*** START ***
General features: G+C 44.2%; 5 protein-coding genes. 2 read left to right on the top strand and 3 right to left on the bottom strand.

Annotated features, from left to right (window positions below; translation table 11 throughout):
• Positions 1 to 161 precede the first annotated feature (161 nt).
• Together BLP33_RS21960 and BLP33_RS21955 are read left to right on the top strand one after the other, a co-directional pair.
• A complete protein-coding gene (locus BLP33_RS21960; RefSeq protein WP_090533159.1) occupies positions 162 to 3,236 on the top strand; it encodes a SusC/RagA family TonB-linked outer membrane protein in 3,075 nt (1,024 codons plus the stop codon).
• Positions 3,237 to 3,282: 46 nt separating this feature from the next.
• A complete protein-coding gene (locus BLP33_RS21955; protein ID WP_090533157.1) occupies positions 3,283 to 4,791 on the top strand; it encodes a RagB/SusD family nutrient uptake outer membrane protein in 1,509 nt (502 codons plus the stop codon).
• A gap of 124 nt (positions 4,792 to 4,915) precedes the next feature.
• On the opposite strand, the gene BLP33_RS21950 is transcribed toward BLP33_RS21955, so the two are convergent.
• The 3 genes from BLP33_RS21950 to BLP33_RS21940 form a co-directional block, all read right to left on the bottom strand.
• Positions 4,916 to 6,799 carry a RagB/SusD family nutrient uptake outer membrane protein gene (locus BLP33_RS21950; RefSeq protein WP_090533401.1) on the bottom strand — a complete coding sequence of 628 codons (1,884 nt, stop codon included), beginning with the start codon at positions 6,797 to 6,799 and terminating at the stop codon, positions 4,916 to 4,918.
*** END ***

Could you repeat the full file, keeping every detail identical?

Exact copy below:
General features: G+C 44.2%; 5 protein-coding genes. 2 read left to right on the top strand and 3 right to left on the bottom strand.

Annotated features, from left to right (window positions below; translation table 11 throughout):
• Positions 1 to 161 precede the first annotated feature (161 nt).
• Together BLP33_RS21960 and BLP33_RS21955 are read left to right on the top strand one after the other, a co-directional pair.
• A complete protein-coding gene (locus BLP33_RS21960; RefSeq protein WP_090533159.1) occupies positions 162 to 3,236 on the top strand; it encodes a SusC/RagA family TonB-linked outer membrane protein in 3,075 nt (1,024 codons plus the stop codon).
• Positions 3,237 to 3,282: 46 nt separating this feature from the next.
• A complete protein-coding gene (locus BLP33_RS21955; protein ID WP_090533157.1) occupies positions 3,283 to 4,791 on the top strand; it encodes a RagB/SusD family nutrient uptake outer membrane protein in 1,509 nt (502 codons plus the stop codon).
• A gap of 124 nt (positions 4,792 to 4,915) precedes the next feature.
• On the opposite strand, the gene BLP33_RS21950 is transcribed toward BLP33_RS21955, so the two are convergent.
• The 3 genes from BLP33_RS21950 to BLP33_RS21940 form a co-directional block, all read right to left on the bottom strand.
• Positions 4,916 to 6,799 carry a RagB/SusD family nutrient uptake outer membrane protein gene (locus BLP33_RS21950; RefSeq protein WP_090533401.1) on the bottom strand — a complete coding sequence of 628 codons (1,884 nt, stop codon included), beginning with the start codon at positions 6,797 to 6,799 and terminating at the stop codon, positions 4,916 to 4,918.